Unlike Postcolonial Theory and its applications in theology and religious studies, Empirical Theology offers a rather descriptive account to religious practice. In its principle, Empirical Theology is concerned with elucidating theory about religious practice through empirical data about people’s faith and religious practices (van der Ven, 1990; Ziebertz, 2004). Guided by the methodology of social sciences, Empirical Theology analyzes the way how people believe and how they express this believe. Normative accounts to religious practice form the frame of reference in which Empirical Theology takes place, but hardly form its methodology themselves (Hermans & Moore, 2004; van der Ven, 2004). Given this interplay of a normative frame of reference and a descriptive methodology, first empirical theological studies within the paradigm of Postcolonial Theory have been published (Capucao, 2010; Sakwa, 2008; Unser, 2019). They are able to shed light into the effects of colonialism on the belief systems of both individuals and congregations. They are also able to reconstruct indigenous accounts to God, life and world. From a postcolonial point of view, however, the question raises whether also the methodology of Empirical Theology has to meet the normative standards of postcolonial thinking (Ibhakewanlan, 2021; Jones, 2021; Mercer, 2006; Miller-McLemore & Mercer, 2016).
What kind of analytical tools are needed when analyzing social inequality, injustice und discrimination? Shouldn’t Empirical Theology take the perspective of the discriminated, subdued and marginalized while reconstructing their stories? Is it necessary to strengthen sympathetic methodologies like participatory observation or ethnography within Empirical Theology (Kaufmann, 2022)? And if yes, what would this shift towards relational methodologies mean to the understanding of empirical research (Kaufmann, 2016)? And what would be the impact of such shifts to religious education and pastoral care (Dreyer, 2017; Kaunda & Kim, 2022; Rich et al., 2022)?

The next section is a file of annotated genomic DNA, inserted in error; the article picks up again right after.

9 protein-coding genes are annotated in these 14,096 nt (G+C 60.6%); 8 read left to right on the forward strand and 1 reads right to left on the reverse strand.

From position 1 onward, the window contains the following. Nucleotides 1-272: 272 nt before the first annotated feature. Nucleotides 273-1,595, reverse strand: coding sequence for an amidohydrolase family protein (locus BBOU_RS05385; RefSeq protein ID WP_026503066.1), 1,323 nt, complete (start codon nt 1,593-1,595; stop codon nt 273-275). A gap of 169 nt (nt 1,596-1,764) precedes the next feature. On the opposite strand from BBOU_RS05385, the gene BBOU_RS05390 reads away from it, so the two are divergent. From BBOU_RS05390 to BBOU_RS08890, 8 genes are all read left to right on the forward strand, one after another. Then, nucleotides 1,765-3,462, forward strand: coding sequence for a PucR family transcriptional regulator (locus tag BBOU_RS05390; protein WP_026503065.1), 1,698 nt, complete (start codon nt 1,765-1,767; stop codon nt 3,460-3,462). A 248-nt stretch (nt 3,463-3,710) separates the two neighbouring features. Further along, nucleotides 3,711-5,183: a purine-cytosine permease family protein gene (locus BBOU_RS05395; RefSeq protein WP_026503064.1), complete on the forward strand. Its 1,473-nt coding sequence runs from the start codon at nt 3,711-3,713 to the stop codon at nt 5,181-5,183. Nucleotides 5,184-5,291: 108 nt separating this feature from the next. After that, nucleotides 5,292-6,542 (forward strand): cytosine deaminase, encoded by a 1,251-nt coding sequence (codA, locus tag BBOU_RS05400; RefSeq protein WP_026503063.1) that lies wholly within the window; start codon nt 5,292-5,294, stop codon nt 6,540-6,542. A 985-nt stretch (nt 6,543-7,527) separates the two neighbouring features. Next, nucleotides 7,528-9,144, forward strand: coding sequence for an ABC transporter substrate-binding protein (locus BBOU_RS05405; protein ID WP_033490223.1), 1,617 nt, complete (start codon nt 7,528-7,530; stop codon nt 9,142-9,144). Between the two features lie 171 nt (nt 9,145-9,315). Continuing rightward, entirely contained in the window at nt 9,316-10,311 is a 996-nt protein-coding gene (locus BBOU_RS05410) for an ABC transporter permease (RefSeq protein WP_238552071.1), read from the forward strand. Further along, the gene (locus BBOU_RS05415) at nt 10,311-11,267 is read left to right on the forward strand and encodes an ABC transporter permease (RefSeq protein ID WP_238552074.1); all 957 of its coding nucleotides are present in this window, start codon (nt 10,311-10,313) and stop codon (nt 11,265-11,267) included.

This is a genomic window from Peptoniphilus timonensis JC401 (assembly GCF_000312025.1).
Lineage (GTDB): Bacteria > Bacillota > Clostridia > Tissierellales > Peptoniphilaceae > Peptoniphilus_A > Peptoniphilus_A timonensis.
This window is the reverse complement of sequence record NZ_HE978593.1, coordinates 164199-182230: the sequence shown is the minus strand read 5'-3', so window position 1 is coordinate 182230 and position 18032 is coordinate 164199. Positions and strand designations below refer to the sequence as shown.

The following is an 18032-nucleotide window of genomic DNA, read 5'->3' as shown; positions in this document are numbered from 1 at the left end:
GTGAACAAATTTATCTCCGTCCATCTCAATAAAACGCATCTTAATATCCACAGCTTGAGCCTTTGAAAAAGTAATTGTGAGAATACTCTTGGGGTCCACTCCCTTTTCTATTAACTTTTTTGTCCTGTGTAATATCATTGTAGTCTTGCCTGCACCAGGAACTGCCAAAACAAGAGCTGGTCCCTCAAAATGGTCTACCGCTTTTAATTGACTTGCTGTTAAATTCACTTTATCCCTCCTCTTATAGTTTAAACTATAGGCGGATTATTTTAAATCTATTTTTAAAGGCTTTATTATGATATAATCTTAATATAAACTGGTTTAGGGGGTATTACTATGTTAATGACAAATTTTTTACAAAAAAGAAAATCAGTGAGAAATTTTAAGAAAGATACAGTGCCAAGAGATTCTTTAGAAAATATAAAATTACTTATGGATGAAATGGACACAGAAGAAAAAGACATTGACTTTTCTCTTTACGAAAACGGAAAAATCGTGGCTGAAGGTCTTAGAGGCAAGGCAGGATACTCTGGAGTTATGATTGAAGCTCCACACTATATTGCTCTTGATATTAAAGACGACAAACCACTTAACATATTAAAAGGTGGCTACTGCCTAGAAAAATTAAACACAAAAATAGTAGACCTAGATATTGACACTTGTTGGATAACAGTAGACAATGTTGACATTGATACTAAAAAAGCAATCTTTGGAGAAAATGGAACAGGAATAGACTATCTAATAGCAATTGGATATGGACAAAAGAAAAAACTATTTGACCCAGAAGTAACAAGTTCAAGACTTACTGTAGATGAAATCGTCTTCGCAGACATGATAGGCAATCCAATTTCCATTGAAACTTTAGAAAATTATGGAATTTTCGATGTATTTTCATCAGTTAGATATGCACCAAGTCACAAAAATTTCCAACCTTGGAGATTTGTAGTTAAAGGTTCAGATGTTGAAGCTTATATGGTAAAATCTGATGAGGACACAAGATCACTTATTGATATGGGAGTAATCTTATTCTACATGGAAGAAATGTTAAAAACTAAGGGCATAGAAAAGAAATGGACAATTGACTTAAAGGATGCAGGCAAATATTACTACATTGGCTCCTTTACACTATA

The ISERT conference 2024 is concerned with questions as previously sketched. It analyzes the interplay of Empirical Theology and Postcolonial Theory or Decolonization respectively on various levels:
- On the level of philosophy of science, the question raises of what Empirical Theology is able to learn from Postcolonial Theory. Are there colonial structures within the research agenda of Empirical Theology in terms of research agenda, scholarly networks, etc.? Is Empirical Theology ready to take up the concerns of Postcolonial Theory – for example regarding its epistemology or its theory of knowledge –, and if yes, to what extent?
- On theoretical level, the question raises of the conceptual locus of Postcolonial Theory within Empirical Theology. Does it coin the frame of reference in which empirical studies can take place? Does it fill the research agenda of Empirical Theology with possible topics? Does it provide theories that can be used to interpret the findings of empirical projects? Does it change the rather descriptive account of Empirical Theology towards a more normative one?
- On methodological level, the question raises of how Postcolonial Theory can contribute to develop the methods used within Empirical Theology. How do established methodologies meet the requirements of Postcolonial Theory? Is there a need to take up new methodologies and methods which fit into the frame of Postcolonial Theory? And if yes, what would be the effect of this need on the understanding of Empirical Theology?
- On content level, the question raises of what findings Empirical Theology can provide in the context of the agenda of Postcolonial Theory. Which colonial structures are still effective in the belief of both individuals and congregations in various national and social contexts? Which are the native accounts to God, life and world within various national and social contexts?
The ISERT conference 2024 invites scholars from relevant disciplines to reflect upon theses questions. It looks forward to create an inter-disciplinary forum of colleagues from theology as well as from cultural studies, social sciences, psychology, and religious studies. Interested colleagues are asked to submit the talk’s title and an abstract of up to 500 words (excluding references).
On behalf of the organisers, welcome to ISERT 2024.
Looking forward to your contributions to the conference!
Ulrich Riegel: firstname.lastname@example.org
Cheryn Nabo-Al-Makhoul: email@example.com